Likewise, countries like Thailand, Malaysia, Singapore, Vietnam and the Philippines have invested in blockchain education programs to promote its development. Singapore, for instance, launched a $9 million program, the Singapore Blockchain Innovation Program, to facilitate and research blockchain applications. Vietnam, for its part, has transitioned the storage of government education records to blockchain technology and has plans to use block-chain infrastructure to transition Ho Chi Minh city to a smart city.

Southeast Asian Blockchain Companies

Through this support, hundreds of blockchain start-ups are rapidly growing across the region, utilizing blockchain in diverse ways that cut across different sectors. Some of the significant blockchain companies that illustrate its diversity are:

  • Electrify (Singapore): Founded in 2017 to introduce “trans-active energy platforms that will democratize access to clean energy across the Asia Pacific.”
  • Pundi-X (Indonesia): Partners with retailers worldwide to install its XPOS – a blockchain-powered point-of-sale device that allows retailers to accept cryptocurrency.
  • LuxTag (Malaysia): Utilizes blockchain to verify the authenticity of luxury items.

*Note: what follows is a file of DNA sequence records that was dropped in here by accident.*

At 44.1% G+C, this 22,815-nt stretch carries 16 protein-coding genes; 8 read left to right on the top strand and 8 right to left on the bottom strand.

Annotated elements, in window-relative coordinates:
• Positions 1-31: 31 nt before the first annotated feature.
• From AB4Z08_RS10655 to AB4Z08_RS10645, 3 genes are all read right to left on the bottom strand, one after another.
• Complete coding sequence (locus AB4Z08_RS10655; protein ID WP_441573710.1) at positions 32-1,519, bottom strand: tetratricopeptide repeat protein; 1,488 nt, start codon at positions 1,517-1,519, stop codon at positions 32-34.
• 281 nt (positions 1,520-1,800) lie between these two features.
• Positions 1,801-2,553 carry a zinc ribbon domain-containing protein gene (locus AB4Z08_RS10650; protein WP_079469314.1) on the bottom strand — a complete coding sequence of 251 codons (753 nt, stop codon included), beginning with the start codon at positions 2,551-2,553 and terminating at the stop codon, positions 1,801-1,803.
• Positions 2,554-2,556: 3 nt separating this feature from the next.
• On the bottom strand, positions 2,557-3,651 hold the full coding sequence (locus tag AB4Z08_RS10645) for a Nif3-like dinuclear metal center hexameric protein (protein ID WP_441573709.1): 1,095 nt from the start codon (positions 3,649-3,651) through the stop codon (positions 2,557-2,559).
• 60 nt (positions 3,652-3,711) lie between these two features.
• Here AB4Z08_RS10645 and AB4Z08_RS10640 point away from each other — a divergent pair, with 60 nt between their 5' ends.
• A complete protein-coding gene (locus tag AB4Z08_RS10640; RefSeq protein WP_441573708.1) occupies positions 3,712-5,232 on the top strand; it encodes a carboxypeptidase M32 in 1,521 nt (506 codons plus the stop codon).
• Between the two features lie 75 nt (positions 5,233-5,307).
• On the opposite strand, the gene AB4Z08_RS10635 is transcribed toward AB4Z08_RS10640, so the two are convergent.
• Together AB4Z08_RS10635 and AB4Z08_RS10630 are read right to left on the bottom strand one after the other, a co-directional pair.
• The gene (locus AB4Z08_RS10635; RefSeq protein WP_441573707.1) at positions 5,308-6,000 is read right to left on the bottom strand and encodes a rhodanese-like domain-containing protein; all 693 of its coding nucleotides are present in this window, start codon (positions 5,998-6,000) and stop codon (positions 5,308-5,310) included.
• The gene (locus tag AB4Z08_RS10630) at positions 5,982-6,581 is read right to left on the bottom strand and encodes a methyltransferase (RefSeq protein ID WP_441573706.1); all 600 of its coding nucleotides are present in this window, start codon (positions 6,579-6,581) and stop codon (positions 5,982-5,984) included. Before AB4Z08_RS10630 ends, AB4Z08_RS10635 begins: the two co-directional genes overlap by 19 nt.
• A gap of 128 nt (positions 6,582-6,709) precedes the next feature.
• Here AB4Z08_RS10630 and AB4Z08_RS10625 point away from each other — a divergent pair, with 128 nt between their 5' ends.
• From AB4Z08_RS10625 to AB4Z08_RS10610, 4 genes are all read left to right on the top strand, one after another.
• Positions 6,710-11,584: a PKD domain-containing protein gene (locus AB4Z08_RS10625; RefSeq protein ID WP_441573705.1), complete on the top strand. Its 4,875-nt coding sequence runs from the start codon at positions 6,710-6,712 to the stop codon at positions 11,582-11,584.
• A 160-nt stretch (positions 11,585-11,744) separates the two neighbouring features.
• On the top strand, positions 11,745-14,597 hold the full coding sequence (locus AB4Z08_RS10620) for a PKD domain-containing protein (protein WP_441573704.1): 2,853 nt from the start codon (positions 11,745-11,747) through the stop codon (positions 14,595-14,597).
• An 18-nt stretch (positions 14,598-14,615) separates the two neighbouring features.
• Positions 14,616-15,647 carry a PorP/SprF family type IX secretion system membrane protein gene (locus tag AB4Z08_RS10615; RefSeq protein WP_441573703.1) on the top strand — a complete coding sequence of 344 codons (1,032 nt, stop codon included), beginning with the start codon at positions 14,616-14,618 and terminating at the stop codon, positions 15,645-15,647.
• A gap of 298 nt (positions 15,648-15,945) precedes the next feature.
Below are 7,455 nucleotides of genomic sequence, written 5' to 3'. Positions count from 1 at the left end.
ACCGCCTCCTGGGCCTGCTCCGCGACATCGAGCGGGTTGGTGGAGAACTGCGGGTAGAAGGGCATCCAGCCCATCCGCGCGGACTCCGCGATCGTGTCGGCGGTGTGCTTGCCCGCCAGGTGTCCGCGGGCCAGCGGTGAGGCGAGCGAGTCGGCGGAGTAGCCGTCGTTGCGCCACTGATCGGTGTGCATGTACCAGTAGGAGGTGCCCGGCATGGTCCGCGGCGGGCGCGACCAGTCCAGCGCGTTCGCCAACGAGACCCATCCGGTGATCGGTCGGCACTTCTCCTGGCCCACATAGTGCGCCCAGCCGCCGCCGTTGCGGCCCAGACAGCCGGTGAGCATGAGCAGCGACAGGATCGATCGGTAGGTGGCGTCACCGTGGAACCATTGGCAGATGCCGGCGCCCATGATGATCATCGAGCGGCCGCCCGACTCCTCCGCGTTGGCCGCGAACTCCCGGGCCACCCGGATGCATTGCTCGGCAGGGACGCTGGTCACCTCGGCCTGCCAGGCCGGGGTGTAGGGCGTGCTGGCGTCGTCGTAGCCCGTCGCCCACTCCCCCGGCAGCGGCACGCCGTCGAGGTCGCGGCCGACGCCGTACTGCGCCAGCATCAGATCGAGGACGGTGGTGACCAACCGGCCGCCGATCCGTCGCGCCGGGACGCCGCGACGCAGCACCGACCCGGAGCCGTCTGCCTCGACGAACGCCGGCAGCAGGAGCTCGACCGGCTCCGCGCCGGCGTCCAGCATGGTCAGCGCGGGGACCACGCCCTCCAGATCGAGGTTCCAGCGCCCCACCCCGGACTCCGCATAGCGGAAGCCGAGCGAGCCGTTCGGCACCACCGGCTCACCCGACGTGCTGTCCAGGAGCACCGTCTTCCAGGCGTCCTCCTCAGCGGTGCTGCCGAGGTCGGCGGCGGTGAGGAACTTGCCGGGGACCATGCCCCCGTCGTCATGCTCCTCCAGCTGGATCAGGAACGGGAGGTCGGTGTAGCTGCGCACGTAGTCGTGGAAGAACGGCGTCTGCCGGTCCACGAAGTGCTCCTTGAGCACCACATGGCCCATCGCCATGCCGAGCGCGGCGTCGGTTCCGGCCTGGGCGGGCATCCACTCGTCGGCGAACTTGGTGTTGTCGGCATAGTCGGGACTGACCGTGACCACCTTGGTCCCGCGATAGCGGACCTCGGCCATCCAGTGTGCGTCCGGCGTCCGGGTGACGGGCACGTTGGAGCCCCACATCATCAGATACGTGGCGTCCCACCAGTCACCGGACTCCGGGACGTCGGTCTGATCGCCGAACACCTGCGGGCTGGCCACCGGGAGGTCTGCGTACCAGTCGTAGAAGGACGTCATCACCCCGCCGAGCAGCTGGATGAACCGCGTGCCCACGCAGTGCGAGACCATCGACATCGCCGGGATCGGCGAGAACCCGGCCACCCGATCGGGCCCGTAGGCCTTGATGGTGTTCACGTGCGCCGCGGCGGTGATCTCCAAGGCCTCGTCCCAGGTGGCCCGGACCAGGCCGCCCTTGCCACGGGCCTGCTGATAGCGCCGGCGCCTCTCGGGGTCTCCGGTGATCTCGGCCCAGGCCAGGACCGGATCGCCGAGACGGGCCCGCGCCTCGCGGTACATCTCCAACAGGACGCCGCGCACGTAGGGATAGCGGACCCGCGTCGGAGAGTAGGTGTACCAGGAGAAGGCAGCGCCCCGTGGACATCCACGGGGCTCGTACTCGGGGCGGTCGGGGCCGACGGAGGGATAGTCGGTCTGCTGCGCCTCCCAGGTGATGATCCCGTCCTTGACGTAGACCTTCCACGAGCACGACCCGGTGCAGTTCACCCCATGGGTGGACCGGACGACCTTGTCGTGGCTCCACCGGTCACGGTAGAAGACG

• HARA (Indonesia): Founded in 2015, it relies on its blockchain software to provide data exchange for the food and agriculture sectors.

Blockchain’s potential as a developmental force is palpable. The growing blockchain market in Southeast Asia is vital for development in the region. It gives many people access to financial tools who otherwise would not have it while also easing business flow across industries. These factors have propelled blockchain in Southeast Asia as a critical tool in its development.

– Vincenzo Caporale
Photo: Wikipedia Commons

AI fights against COVID-19 COVID-19 has endangered the lives of millions of people around the world. Worse, the disease incites greater implications beyond itself. Its impact is threatening to turn back the World Poverty Clock for the first time this century. This would backtrack on the progress made in the past 20 years toward eliminating global poverty. However, artificial intelligence (AI) fights against COVID-19 in two very important ways.

A Basic Overview of AI

Originating in the 1950s, the field of artificial intelligence has become ubiquitous in our everyday lives: from determining our shopping habits to facial recognition to helping doctors diagnose patients before symptoms manifest. The computer performing tasks that we thought needed human intelligence is a very broad understanding of AI. Using a combination of programming, training and data, researchers who work with AI teach computers how to solve complex problems more quickly and efficiently than humans. In a similar process, AI fights against COVID-19.

The World Poverty Clock

The World Poverty Clock is a real-time estimate of the number of people living in poverty across the globe. Its interactive website provides a variety of statistics and demographics about those who are living in extreme poverty, including geographic locations and age ranges. Calculations are made using publicly available data to estimate the number of people living in extreme poverty and the rate at which that number is changing.